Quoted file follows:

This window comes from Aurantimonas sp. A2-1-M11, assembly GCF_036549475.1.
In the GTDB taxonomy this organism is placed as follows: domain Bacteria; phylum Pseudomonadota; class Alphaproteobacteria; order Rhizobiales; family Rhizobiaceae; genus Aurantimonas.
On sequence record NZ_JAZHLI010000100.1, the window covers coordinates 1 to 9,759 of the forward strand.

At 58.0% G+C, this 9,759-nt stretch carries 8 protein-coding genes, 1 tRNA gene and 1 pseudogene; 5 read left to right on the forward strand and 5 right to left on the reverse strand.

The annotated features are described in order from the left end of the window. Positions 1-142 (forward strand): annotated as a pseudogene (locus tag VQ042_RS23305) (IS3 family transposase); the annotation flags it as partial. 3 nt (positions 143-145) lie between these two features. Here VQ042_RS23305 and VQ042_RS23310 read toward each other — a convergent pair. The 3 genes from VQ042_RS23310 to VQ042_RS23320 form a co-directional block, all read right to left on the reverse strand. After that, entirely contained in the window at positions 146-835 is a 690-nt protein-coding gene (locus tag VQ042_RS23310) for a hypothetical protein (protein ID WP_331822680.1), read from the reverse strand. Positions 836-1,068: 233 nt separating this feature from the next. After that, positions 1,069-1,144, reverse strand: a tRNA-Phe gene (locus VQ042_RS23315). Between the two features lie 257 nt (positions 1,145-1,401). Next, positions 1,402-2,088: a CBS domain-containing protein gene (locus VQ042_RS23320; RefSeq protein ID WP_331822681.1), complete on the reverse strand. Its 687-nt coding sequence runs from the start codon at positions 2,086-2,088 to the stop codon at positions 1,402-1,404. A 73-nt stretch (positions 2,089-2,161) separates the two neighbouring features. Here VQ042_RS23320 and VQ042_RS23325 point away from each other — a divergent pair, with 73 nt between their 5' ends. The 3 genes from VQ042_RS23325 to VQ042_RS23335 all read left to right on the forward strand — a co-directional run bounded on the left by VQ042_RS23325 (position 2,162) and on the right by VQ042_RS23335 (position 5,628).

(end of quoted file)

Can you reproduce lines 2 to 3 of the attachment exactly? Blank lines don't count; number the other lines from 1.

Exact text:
In the GTDB taxonomy this organism is placed as follows: domain Bacteria; phylum Pseudomonadota; class Alphaproteobacteria; order Rhizobiales; family Rhizobiaceae; genus Aurantimonas.
On sequence record NZ_JAZHLI010000100.1, the window covers coordinates 1 to 9,759 of the forward strand.